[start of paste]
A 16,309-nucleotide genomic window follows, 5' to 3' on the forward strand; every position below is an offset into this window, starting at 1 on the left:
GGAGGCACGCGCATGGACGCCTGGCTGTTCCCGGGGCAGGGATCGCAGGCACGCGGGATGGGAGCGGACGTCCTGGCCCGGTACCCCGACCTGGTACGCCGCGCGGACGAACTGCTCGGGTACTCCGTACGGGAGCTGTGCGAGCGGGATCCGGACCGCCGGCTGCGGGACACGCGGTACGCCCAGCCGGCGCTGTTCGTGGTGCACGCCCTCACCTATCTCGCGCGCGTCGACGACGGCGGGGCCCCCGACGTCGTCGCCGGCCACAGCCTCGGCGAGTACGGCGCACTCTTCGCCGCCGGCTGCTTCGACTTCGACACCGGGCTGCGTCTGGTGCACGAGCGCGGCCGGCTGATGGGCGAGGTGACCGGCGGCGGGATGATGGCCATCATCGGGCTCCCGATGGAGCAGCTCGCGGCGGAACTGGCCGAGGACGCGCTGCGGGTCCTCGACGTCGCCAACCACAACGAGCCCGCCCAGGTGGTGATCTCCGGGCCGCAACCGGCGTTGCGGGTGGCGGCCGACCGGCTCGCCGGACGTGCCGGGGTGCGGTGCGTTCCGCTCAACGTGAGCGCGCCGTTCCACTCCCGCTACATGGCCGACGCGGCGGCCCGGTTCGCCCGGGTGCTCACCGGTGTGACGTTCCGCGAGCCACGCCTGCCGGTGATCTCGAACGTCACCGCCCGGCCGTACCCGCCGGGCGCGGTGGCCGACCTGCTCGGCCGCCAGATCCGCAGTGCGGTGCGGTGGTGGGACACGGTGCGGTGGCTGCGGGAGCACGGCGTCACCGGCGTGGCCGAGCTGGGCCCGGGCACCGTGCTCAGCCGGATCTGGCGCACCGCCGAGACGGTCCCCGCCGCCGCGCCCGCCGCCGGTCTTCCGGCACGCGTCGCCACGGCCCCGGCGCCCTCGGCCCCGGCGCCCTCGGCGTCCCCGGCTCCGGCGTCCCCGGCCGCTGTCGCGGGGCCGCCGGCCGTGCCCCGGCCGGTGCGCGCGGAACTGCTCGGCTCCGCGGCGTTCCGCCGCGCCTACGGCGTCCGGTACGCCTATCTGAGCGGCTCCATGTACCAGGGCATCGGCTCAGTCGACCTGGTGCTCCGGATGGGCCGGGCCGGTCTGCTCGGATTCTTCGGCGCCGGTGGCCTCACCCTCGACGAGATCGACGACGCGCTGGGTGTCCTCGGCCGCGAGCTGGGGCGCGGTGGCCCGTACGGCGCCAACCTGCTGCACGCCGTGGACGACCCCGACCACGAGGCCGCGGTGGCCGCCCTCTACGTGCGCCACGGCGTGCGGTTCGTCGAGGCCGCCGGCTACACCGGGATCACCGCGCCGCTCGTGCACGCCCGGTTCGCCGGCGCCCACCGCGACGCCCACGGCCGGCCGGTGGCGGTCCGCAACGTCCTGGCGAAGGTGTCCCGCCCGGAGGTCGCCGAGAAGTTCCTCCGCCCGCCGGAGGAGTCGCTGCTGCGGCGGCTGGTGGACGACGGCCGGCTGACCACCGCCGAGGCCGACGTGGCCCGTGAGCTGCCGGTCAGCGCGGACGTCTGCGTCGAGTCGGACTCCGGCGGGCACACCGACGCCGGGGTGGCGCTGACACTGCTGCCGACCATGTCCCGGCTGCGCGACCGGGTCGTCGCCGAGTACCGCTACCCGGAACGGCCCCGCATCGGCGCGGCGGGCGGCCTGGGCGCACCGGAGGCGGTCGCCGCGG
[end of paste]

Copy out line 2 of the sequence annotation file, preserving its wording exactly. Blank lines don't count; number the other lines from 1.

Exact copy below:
GGAGGCACGCGCATGGACGCCTGGCTGTTCCCGGGGCAGGGATCGCAGGCACGCGGGATGGGAGCGGACGTCCTGGCCCGGTACCCCGACCTGGTACGCCGCGCGGACGAACTGCTCGGGTACTCCGTACGGGAGCTGTGCGAGCGGGATCCGGACCGCCGGCTGCGGGACACGCGGTACGCCCAGCCGGCGCTGTTCGTGGTGCACGCCCTCACCTATCTCGCGCGCGTCGACGACGGCGGGGCCCCCGACGTCGTCGCCGGCCACAGCCTCGGCGAGTACGGCGCACTCTTCGCCGCCGGCTGCTTCGACTTCGACACCGGGCTGCGTCTGGTGCACGAGCGCGGCCGGCTGATGGGCGAGGTGACCGGCGGCGGGATGATGGCCATCATCGGGCTCCCGATGGAGCAGCTCGCGGCGGAACTGGCCGAGGACGCGCTGCGGGTCCTCGACGTCGCCAACCACAACGAGCCCGCCCAGGTGGTGATCTCCGGGCCGCAACCGGCGTTGCGGGTGGCGGCCGACCGGCTCGCCGGACGTGCCGGGGTGCGGTGCGTTCCGCTCAACGTGAGCGCGCCGTTCCACTCCCGCTACATGGCCGACGCGGCGGCCCGGTTCGCCCGGGTGCTCACCGGTGTGACGTTCCGCGAGCCACGCCTGCCGGTGATCTCGAACGTCACCGCCCGGCCGTACCCGCCGGGCGCGGTGGCCGACCTGCTCGGCCGCCAGATCCGCAGTGCGGTGCGGTGGTGGGACACGGTGCGGTGGCTGCGGGAGCACGGCGTCACCGGCGTGGCCGAGCTGGGCCCGGGCACCGTGCTCAGCCGGATCTGGCGCACCGCCGAGACGGTCCCCGCCGCCGCGCCCGCCGCCGGTCTTCCGGCACGCGTCGCCACGGCCCCGGCGCCCTCGGCCCCGGCGCCCTCGGCGTCCCCGGCTCCGGCGTCCCCGGCCGCTGTCGCGGGGCCGCCGGCCGTGCCCCGGCCGGTGCGCGCGGAACTGCTCGGCTCCGCGGCGTTCCGCCGCGCCTACGGCGTCCGGTACGCCTATCTGAGCGGCTCCATGTACCAGGGCATCGGCTCAGTCGACCTGGTGCTCCGGATGGGCCGGGCCGGTCTGCTCGGATTCTTCGGCGCCGGTGGCCTCACCCTCGACGAGATCGACGACGCGCTGGGTGTCCTCGGCCGCGAGCTGGGGCGCGGTGGCCCGTACGGCGCCAACCTGCTGCACGCCGTGGACGACCCCGACCACGAGGCCGCGGTGGCCGCCCTCTACGTGCGCCACGGCGTGCGGTTCGTCGAGGCCGCCGGCTACACCGGGATCACCGCGCCGCTCGTGCACGCCCGGTTCGCCGGCGCCCACCGCGACGCCCACGGCCGGCCGGTGGCGGTCCGCAACGTCCTGGCGAAGGTGTCCCGCCCGGAGGTCGCCGAGAAGTTCCTCCGCCCGCCGGAGGAGTCGCTGCTGCGGCGGCTGGTGGACGACGGCCGGCTGACCACCGCCGAGGCCGACGTGGCCCGTGAGCTGCCGGTCAGCGCGGACGTCTGCGTCGAGTCGGACTCCGGCGGGCACACCGACGCCGGGGTGGCGCTGACACTGCTGCCGACCATGTCCCGGCTGCGCGACCGGGTCGTCGCCGAGTACCGCTACCCGGAACGGCCCCGCATCGGCGCGGCGGGCGGCCTGGGCGCACCGGAGGCGGTCGCCGCGG